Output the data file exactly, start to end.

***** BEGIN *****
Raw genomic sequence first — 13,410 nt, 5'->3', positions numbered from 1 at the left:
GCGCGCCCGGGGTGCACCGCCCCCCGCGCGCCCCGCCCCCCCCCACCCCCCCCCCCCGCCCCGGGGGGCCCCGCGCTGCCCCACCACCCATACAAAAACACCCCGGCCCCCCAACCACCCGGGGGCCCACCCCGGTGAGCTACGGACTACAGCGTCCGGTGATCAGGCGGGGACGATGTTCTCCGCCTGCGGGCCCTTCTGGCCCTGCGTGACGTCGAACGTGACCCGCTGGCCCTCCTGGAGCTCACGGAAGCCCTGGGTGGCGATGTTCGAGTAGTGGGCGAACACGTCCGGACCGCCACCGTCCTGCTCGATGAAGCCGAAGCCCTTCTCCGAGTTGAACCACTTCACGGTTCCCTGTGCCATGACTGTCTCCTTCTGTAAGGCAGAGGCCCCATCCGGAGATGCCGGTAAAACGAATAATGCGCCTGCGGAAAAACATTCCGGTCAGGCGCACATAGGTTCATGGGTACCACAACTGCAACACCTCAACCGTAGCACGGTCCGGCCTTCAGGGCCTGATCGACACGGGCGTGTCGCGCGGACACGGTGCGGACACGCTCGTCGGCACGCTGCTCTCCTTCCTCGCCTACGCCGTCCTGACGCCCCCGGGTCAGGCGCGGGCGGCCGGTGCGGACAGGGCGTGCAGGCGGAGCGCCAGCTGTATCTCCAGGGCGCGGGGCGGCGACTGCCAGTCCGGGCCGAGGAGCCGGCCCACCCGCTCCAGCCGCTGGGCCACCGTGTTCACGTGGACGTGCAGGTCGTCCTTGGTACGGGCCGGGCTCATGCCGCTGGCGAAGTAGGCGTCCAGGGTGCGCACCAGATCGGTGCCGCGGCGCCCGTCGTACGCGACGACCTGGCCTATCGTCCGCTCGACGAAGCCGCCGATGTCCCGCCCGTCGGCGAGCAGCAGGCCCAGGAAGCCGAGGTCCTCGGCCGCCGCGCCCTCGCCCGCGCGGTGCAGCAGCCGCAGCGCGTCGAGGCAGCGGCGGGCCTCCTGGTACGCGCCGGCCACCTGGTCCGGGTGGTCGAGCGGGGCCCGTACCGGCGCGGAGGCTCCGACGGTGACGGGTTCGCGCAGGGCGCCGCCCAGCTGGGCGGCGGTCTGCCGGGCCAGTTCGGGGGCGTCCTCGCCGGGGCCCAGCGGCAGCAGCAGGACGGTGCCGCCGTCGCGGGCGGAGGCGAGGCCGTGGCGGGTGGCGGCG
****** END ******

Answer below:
Raw genomic sequence first — 13,410 nt, 5'->3', positions numbered from 1 at the left:
GCGCGCCCGGGGTGCACCGCCCCCCGCGCGCCCCGCCCCCCCCCACCCCCCCCCCCCGCCCCGGGGGGCCCCGCGCTGCCCCACCACCCATACAAAAACACCCCGGCCCCCCAACCACCCGGGGGCCCACCCCGGTGAGCTACGGACTACAGCGTCCGGTGATCAGGCGGGGACGATGTTCTCCGCCTGCGGGCCCTTCTGGCCCTGCGTGACGTCGAACGTGACCCGCTGGCCCTCCTGGAGCTCACGGAAGCCCTGGGTGGCGATGTTCGAGTAGTGGGCGAACACGTCCGGACCGCCACCGTCCTGCTCGATGAAGCCGAAGCCCTTCTCCGAGTTGAACCACTTCACGGTTCCCTGTGCCATGACTGTCTCCTTCTGTAAGGCAGAGGCCCCATCCGGAGATGCCGGTAAAACGAATAATGCGCCTGCGGAAAAACATTCCGGTCAGGCGCACATAGGTTCATGGGTACCACAACTGCAACACCTCAACCGTAGCACGGTCCGGCCTTCAGGGCCTGATCGACACGGGCGTGTCGCGCGGACACGGTGCGGACACGCTCGTCGGCACGCTGCTCTCCTTCCTCGCCTACGCCGTCCTGACGCCCCCGGGTCAGGCGCGGGCGGCCGGTGCGGACAGGGCGTGCAGGCGGAGCGCCAGCTGTATCTCCAGGGCGCGGGGCGGCGACTGCCAGTCCGGGCCGAGGAGCCGGCCCACCCGCTCCAGCCGCTGGGCCACCGTGTTCACGTGGACGTGCAGGTCGTCCTTGGTACGGGCCGGGCTCATGCCGCTGGCGAAGTAGGCGTCCAGGGTGCGCACCAGATCGGTGCCGCGGCGCCCGTCGTACGCGACGACCTGGCCTATCGTCCGCTCGACGAAGCCGCCGATGTCCCGCCCGTCGGCGAGCAGCAGGCCCAGGAAGCCGAGGTCCTCGGCCGCCGCGCCCTCGCCCGCGCGGTGCAGCAGCCGCAGCGCGTCGAGGCAGCGGCGGGCCTCCTGGTACGCGCCGGCCACCTGGTCCGGGTGGTCGAGCGGGGCCCGTACCGGCGCGGAGGCTCCGACGGTGACGGGTTCGCGCAGGGCGCCGCCCAGCTGGGCGGCGGTCTGCCGGGCCAGTTCGGGGGCGTCCTCGCCGGGGCCCAGCGGCAGCAGCAGGACGGTGCCGCCGTCGCGGGCGGAGGCGAGGCCGTGGCGGGTGGCGGCG